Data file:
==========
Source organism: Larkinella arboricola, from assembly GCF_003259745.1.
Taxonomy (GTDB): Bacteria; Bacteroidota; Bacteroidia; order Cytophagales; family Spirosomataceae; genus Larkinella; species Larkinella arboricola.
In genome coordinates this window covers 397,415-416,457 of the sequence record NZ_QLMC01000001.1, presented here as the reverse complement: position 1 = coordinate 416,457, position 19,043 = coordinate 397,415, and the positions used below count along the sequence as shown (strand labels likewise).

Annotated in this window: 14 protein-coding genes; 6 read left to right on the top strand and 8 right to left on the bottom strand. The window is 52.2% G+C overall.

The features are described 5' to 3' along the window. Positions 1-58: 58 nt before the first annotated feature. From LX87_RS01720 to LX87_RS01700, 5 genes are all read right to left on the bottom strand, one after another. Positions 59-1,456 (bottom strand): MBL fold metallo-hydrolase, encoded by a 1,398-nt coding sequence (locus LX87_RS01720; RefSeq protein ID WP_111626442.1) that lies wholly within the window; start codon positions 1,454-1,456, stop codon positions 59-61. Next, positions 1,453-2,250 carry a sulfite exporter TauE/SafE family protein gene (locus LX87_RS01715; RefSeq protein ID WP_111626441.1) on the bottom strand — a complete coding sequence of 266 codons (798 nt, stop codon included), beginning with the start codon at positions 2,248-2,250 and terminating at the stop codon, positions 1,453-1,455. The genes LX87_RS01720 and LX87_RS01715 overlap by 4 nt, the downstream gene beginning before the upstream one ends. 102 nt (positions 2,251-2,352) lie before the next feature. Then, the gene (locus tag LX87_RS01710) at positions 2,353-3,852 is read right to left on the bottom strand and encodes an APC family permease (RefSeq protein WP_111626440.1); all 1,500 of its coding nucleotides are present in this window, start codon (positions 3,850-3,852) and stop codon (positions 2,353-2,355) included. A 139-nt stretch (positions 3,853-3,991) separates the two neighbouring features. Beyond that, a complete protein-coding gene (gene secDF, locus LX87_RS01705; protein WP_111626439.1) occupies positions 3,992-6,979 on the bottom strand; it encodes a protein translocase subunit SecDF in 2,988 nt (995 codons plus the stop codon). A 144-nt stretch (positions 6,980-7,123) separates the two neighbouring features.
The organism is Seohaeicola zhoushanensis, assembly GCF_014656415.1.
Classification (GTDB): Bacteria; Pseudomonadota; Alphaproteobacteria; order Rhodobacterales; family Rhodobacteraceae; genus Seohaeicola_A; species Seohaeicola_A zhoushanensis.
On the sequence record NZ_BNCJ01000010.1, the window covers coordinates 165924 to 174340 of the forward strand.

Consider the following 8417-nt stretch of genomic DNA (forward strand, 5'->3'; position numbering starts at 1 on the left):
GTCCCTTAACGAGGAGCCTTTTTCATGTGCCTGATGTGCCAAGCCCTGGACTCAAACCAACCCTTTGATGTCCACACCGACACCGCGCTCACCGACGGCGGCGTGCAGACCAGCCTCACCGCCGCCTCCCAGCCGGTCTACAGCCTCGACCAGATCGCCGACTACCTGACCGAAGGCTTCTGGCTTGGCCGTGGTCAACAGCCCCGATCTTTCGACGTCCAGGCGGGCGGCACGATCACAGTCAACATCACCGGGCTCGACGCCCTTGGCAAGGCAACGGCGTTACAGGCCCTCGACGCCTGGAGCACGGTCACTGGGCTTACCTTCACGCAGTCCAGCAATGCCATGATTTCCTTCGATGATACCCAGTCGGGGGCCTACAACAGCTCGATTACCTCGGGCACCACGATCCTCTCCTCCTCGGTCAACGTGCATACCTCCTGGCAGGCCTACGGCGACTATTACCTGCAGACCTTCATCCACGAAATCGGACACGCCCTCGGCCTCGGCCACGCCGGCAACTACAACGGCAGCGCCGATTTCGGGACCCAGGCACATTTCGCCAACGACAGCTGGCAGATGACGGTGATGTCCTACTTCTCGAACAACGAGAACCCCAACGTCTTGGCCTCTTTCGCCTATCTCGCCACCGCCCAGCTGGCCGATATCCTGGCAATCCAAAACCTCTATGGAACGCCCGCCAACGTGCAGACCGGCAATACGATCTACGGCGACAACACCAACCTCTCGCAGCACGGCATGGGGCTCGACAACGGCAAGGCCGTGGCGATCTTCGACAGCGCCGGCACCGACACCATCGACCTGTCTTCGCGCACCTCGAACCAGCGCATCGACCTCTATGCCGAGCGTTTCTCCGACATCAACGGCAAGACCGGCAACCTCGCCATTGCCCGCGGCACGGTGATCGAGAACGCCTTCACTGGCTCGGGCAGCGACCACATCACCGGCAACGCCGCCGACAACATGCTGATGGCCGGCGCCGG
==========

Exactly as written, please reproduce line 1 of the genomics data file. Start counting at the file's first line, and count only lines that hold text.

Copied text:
Source organism: Larkinella arboricola, from assembly GCF_003259745.1.